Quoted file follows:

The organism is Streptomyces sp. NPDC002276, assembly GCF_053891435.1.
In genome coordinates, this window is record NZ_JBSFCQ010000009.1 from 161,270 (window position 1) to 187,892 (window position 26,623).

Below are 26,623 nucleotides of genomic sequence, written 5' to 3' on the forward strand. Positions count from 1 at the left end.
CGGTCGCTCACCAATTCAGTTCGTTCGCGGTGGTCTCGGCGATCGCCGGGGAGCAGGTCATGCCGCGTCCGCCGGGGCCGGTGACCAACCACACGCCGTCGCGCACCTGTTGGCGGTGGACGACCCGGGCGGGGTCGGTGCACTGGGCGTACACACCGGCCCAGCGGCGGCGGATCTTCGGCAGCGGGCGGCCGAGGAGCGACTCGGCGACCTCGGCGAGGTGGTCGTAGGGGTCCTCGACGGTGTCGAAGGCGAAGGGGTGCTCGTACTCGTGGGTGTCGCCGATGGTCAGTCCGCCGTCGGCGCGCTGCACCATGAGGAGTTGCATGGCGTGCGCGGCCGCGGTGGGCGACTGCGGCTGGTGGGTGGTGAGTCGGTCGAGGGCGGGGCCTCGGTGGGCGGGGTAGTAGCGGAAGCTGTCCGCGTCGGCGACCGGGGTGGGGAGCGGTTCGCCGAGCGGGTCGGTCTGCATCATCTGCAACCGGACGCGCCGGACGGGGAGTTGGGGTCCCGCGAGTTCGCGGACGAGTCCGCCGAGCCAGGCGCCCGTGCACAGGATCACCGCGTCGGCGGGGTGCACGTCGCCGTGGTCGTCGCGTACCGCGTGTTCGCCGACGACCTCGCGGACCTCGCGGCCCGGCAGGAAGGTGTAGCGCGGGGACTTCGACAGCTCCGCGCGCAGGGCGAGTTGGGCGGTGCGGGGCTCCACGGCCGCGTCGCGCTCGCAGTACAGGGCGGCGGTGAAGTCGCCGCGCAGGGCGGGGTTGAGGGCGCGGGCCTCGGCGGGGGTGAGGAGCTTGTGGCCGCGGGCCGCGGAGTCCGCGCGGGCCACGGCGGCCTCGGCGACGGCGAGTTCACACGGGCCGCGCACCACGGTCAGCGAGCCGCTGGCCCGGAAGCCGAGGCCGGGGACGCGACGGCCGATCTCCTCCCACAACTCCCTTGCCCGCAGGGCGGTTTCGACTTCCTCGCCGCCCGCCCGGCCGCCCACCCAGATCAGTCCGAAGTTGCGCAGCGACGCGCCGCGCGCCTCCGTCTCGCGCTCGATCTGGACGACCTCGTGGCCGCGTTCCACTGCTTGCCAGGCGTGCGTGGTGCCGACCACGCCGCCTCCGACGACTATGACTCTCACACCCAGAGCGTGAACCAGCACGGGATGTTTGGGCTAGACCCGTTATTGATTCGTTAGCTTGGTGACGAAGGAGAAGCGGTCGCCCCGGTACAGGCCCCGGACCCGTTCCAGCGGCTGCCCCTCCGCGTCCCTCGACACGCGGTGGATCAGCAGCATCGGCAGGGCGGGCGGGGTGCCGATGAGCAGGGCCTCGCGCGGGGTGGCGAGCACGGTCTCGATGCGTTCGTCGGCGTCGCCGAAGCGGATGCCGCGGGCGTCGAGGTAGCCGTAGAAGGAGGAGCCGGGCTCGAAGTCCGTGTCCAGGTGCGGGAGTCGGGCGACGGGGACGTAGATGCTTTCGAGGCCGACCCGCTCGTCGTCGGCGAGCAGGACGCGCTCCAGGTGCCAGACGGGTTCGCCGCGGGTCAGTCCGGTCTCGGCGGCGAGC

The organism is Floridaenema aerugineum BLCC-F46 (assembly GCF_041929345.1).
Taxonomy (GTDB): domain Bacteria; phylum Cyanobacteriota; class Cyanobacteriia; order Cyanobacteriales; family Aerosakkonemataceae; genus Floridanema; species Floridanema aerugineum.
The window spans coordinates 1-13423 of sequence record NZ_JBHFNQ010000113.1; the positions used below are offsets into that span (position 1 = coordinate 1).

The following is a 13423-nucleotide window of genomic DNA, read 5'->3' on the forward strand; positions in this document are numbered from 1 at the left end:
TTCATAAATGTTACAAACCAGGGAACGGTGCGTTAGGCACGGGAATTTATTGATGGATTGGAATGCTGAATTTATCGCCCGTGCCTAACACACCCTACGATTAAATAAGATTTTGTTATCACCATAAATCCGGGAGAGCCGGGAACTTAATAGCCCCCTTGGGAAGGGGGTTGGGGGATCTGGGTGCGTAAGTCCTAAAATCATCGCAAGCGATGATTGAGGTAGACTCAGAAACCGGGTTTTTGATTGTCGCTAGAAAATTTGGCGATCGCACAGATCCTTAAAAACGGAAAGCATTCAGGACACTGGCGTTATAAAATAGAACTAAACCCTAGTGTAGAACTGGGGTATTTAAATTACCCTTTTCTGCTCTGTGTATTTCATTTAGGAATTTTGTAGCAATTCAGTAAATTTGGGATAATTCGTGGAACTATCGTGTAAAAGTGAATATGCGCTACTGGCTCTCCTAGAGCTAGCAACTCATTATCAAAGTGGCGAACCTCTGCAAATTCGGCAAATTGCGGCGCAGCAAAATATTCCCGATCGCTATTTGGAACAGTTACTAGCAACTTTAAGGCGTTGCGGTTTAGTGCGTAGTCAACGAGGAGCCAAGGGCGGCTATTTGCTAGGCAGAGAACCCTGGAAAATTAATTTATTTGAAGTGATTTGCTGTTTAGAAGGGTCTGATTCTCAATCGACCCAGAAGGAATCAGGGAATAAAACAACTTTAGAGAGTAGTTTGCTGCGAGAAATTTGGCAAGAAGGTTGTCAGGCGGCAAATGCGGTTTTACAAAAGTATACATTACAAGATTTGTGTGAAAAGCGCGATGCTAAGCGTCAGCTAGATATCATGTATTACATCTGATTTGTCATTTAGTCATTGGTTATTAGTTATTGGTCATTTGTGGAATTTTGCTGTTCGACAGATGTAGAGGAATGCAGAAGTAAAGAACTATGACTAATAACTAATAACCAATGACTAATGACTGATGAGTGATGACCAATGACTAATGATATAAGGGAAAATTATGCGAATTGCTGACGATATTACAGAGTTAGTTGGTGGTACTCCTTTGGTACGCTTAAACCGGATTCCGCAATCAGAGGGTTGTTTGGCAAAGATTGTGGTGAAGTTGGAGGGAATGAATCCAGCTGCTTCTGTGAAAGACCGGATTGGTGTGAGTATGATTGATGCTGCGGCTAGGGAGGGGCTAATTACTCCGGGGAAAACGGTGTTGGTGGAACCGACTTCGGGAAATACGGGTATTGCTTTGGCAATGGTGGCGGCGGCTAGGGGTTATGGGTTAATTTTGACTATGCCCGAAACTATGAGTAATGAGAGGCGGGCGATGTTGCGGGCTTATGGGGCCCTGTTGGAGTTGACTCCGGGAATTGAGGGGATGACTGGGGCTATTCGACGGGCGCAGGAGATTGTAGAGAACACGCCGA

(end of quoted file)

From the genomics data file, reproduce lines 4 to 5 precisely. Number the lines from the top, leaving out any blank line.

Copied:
CGGTCGCTCACCAATTCAGTTCGTTCGCGGTGGTCTCGGCGATCGCCGGGGAGCAGGTCATGCCGCGTCCGCCGGGGCCGGTGACCAACCACACGCCGTCGCGCACCTGTTGGCGGTGGACGACCCGGGCGGGGTCGGTGCACTGGGCGTACACACCGGCCCAGCGGCGGCGGATCTTCGGCAGCGGGCGGCCGAGGAGCGACTCGGCGACCTCGGCGAGGTGGTCGTAGGGGTCCTCGACGGTGTCGAAGGCGAAGGGGTGCTCGTACTCGTGGGTGTCGCCGATGGTCAGTCCGCCGTCGGCGCGCTGCACCATGAGGAGTTGCATGGCGTGCGCGGCCGCGGTGGGCGACTGCGGCTGGTGGGTGGTGAGTCGGTCGAGGGCGGGGCCTCGGTGGGCGGGGTAGTAGCGGAAGCTGTCCGCGTCGGCGACCGGGGTGGGGAGCGGTTCGCCGAGCGGGTCGGTCTGCATCATCTGCAACCGGACGCGCCGGACGGGGAGTTGGGGTCCCGCGAGTTCGCGGACGAGTCCGCCGAGCCAGGCGCCCGTGCACAGGATCACCGCGTCGGCGGGGTGCACGTCGCCGTGGTCGTCGCGTACCGCGTGTTCGCCGACGACCTCGCGGACCTCGCGGCCCGGCAGGAAGGTGTAGCGCGGGGACTTCGACAGCTCCGCGCGCAGGGCGAGTTGGGCGGTGCGGGGCTCCACGGCCGCGTCGCGCTCGCAGTACAGGGCGGCGGTGAAGTCGCCGCGCAGGGCGGGGTTGAGGGCGCGGGCCTCGGCGGGGGTGAGGAGCTTGTGGCCGCGGGCCGCGGAGTCCGCGCGGGCCACGGCGGCCTCGGCGACGGCGAGTTCACACGGGCCGCGCACCACGGTCAGCGAGCCGCTGGCCCGGAAGCCGAGGCCGGGGACGCGACGGCCGATCTCCTCCCACAACTCCCTTGCCCGCAGGGCGGTTTCGACTTCCTCGCCGCCCGCCCGGCCGCCCACCCAGATCAGTCCGAAGTTGCGCAGCGACGCGCCGCGCGCCTCCGTCTCGCGCTCGATCTGGACGACCTCGTGGCCGCGTTCCACTGCTTGCCAGGCGTGCGTGGTGCCGACCACGCCGCCTCCGACGACTATGACTCTCACACCCAGAGCGTGAACCAGCACGGGATGTTTGGGCTAGACCCGTTATTGATTCGTTAGCTTGGTGACGAAGGAGAAGCGGTCGCCCCGGTACAGGCCCCGGACCCGTTCCAGCGGCTGCCCCTCCGCGTCCCTCGACACGCGGTGGATCAGCAGCATCGGCAGGGCGGGCGGGGTGCCGATGAGCAGGGCCTCGCGCGGGGTGGCGAGCACGGTCTCGATGCGTTCGTCGGCGTCGCCGAAGCGGATGCCGCGGGCGTCGAGGTAGCCGTAGAAGGAGGAGCCGGGCTCGAAGTCCGTGTCCAGGTGCGGGAGTCGGGCGACGGGGACGTAGATGCTTTCGAGGCCGACCCGCTCGTCGTCGGCGAGCAGGACGCGCTCCAGGTGCCAGACGGGTTCGCCGCGGGTCAGTCCGGTCTCGGCGGCGAGC

The organism is Floridaenema aerugineum BLCC-F46 (assembly GCF_041929345.1).